Americans need to cultivate the study of other cultures, traditions, and languages into their lives. During the Geneva Conference my students were amazed by the fact that their peers in the committees spoke two or three languages, in addition to their native tongue. Many people that I have met and spoken with during other European trips have often apologized for their “poor English”. When they apologized, I met their apology with an embarrassed smile, painfully aware of my own lack of linguistic ability.


If President Bush had attended our Geneva conference, he might have noted that most participants spoke English. In English he would have heard angry European denunciations of his Administration. Dr. D. Warner, Deputy Director of the Graduate Institute of International Studies noted that, in today’s world “No country can establish hegemony. Many of us will continue to support mutlilateralsim, despite the American attempt to marginalize us. . . (and that) Terrorism is not just physical violence, it is refusing to negotiate with others.” Professor P. Allan, Dean of the Economic and Social Faculty of the University of Geneva, compared the American administration to the Prussian military leader Frederick the Great, “playing in a sandbox with toy soldiers”. And Mr. Cornelio Sommaruga , President of the Karl Popper Foundation, argued that the Bush administration should not “abuse the term humanitarianism”, and that their “actions in Afghanistan, Iraq, and in holding the Guantanamo detainees are no less serious violations of human rights than those that took place under communism”.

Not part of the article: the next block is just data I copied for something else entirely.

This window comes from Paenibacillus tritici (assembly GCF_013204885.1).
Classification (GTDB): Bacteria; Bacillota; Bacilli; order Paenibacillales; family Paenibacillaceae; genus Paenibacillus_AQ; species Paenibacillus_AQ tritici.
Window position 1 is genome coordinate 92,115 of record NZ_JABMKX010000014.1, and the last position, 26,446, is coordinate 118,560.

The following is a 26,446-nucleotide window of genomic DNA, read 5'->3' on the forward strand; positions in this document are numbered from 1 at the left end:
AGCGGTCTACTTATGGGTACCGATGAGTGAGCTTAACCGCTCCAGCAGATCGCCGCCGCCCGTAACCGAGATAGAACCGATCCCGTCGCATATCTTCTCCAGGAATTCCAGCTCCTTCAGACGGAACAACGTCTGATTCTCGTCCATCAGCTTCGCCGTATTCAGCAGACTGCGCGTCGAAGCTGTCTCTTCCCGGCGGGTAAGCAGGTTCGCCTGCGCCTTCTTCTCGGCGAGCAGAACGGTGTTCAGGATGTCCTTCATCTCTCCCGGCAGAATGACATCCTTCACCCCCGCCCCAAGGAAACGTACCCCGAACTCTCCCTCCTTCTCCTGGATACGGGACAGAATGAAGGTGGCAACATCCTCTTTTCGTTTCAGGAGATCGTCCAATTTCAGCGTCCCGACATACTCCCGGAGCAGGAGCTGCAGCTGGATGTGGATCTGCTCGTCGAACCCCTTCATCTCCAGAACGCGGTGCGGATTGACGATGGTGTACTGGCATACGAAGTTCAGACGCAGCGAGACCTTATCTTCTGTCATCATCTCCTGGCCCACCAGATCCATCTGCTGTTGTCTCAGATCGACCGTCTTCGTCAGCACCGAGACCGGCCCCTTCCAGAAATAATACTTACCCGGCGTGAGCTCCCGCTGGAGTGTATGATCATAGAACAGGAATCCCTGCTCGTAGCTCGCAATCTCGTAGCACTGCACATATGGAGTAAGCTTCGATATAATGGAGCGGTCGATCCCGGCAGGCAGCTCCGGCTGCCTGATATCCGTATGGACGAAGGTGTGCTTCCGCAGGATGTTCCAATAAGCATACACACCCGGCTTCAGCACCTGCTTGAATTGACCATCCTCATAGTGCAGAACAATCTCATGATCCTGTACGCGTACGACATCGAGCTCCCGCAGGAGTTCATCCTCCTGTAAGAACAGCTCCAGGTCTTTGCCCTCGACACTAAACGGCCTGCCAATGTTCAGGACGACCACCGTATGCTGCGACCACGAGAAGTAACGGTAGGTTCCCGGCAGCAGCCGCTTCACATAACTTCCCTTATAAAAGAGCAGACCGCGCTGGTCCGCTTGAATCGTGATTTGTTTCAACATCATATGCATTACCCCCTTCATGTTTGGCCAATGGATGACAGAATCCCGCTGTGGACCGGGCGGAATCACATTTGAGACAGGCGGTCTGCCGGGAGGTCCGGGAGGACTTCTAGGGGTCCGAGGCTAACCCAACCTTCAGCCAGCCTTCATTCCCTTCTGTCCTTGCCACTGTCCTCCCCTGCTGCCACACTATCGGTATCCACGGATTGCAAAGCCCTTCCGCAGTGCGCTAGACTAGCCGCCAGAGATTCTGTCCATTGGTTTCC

These remarks demonstrated that Bush’s policies have deeply drained the European pro-American, post-9/11 reservoir of support. After the terrorist attacks of 2001, people around the globe said, “We are all Americans, now”. Not only Americans were killed that day, but people from over 80 other countries, as well. There was broad international support for going after Al Qaeda and the Taliban in Afghanistan. The world united against the violent, destructive politics a group that clearly held no respect for the cultures, religions, and lives of others.